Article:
When Brian Gordon throws a pitch in this afternoon’s game against the Rangers, he’ll become the oldest rookie to make his first major league start in pinstripes. Born in New York and raised in Texas, Gordon’s return to the big leagues has all the makings of a TV movie, but for now, the Yankees will gladly settle for a five inning matinee.
Oldest Rookies to Make First Start as a Yankee, Since 1919
|Orlando Hernandez||32.235||1||6/3/1998||TBD||W 7-1||68|
|Joe Vance||32.008||12||9/24/1937||BOS||W 5-1||70|
|Jose Contreras||31.175||9||5/30/2003||DET||W 6-0||78|
|Ernie Nevel||31.045||3||10/1/1950||BOS||L 3-7||27|
|Dan Giese||31.033||12||6/21/2008||CIN||L 0-6||65|
|Kemp Wicker||30.260||8||4/30/1937||WSH||L 1-4||48|
|Wilcy Moore||30.008||14||5/28/1927||WSH||L 2-3||63|
Gcar=Career game; GSc= Game Score.
Gordon’s journey to the mound at Yankee Stadium has been a long one. The 32-year old right hander, who was originally drafted as an outfielder by the Diamondbacks, has now played for six different organizations in 14 different cities (see map below), so to call him well traveled would be an understatement. As far as the Yankees are concerned, however, all that matters is where he goes from here.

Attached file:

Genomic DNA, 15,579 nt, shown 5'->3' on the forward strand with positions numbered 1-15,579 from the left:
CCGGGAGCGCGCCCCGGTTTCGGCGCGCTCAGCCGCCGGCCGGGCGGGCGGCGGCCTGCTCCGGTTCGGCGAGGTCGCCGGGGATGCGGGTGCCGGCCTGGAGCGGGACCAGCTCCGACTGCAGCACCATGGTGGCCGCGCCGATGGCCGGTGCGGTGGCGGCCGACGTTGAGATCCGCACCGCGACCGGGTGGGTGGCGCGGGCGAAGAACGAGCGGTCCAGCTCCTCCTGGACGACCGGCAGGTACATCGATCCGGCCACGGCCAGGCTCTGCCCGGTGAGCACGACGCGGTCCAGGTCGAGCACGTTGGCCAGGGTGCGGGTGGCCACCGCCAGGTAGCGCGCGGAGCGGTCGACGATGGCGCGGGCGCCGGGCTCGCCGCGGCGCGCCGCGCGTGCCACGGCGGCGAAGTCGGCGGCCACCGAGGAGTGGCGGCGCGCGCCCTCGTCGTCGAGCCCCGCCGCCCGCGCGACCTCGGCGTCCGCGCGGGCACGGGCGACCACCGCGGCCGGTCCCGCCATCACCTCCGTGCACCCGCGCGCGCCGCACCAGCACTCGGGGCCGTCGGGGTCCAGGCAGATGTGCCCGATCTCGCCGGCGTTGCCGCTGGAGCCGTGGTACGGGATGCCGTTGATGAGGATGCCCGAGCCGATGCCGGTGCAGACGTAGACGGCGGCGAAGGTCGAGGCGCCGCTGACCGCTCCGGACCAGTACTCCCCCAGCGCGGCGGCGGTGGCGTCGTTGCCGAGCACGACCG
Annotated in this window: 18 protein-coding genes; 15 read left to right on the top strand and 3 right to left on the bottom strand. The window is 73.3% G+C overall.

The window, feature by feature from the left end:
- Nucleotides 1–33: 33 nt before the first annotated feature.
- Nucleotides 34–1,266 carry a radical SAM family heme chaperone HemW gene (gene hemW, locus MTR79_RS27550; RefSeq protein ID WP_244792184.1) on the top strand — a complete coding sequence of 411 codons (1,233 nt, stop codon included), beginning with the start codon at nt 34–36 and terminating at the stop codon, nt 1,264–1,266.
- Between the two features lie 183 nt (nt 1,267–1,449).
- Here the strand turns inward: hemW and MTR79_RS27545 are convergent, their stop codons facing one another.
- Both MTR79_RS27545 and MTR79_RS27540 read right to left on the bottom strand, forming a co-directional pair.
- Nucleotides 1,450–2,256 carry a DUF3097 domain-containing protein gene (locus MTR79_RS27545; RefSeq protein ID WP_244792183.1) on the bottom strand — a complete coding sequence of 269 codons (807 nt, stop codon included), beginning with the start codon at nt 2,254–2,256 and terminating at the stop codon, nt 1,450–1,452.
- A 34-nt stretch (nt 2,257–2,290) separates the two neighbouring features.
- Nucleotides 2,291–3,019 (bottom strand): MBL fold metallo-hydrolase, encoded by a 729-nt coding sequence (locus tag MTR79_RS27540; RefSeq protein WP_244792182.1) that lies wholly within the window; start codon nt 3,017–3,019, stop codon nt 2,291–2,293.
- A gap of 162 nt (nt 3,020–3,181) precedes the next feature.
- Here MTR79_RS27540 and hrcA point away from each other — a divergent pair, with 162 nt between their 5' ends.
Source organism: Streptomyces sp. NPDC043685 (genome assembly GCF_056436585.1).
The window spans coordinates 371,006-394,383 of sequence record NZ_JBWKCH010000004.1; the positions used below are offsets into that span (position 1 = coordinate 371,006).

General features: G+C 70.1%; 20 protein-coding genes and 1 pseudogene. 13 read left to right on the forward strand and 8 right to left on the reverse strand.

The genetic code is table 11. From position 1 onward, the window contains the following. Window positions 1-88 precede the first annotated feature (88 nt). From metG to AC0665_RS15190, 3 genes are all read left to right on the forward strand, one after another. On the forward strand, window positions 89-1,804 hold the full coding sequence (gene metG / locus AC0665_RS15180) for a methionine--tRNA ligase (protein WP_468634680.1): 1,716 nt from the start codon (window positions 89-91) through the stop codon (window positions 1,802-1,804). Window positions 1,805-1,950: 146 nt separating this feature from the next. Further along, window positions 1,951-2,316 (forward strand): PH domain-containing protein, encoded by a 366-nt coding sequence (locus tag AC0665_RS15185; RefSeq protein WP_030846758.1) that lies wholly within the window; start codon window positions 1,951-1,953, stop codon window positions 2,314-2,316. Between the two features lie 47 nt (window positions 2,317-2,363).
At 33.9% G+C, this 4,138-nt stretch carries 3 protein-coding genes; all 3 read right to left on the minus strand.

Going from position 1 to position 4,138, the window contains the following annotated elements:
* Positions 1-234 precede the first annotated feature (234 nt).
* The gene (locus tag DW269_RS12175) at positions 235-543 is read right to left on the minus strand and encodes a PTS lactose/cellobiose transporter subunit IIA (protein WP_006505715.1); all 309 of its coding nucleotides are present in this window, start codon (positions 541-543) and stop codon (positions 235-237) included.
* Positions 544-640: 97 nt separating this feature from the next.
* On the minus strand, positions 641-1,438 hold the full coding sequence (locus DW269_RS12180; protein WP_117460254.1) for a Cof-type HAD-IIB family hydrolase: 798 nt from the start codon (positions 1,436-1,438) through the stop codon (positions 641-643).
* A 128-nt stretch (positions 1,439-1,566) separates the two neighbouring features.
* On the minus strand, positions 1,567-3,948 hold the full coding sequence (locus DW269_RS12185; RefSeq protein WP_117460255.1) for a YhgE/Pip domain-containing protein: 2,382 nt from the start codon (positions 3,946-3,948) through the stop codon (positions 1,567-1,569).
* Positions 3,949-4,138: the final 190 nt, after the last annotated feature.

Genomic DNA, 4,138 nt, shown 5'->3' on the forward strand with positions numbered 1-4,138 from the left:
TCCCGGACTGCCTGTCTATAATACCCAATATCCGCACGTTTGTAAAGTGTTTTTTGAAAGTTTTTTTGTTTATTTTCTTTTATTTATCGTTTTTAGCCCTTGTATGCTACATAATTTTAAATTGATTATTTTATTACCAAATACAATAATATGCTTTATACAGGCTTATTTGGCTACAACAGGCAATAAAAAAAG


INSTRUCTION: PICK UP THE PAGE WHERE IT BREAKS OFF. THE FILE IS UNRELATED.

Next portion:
Brian Cashman would obviously be thrilled if Gordon goes down the same path as Aaron Small, another of the general manager’s journeyman acquisitions. With the back end of the Yankees’ starting rotation in shambles during the 2005 season, Cashman turned to the 33-year old right hander as a stop gap. Almost 10 years removed from the only three starts in his major league career, Small’s ascension to the Yankees’ rotation was surprising to say the least. The real shock, however, was what followed.
Coincidentally, Small also made his Yankees’ debut against the Rangers, an 8-4 victory in which the crafty veteran surrendered three runs in 5 1/3 innings. It’s very likely that the Yankees would sign up for the same effort from Gordon this afternoon, especially if foreshadows what Small did over the rest of the 2005 season.
Following his debut victory against the Rangers, Small was shifted between the bullpen and rotation and excelled in each role. Over 76 innings, the veteran posted a perfect 10-0 record with an impressive 3.20 ERA. Unfortunately, in 2006, the clock finally struck midnight on Small’s Cinderella story. After only 27 2/3 innings, over which he pitched to an 8.46 ERA, Small was finally demoted to triple-A. His last game in the majors was June 15, 2006, exactly five years before Gordon’s Bronx debut. Another coincidence? Or, perhaps a karmic passing of the baton?
Can the Yankees catch lightning in a bottle once again? Considering Cashman’s recent Midas touch with pitching reclamation projects, why not? All season, Yankees’ fans have been waiting for a big midseason acquisition, but as we all learned in 2005, sometimes small is better.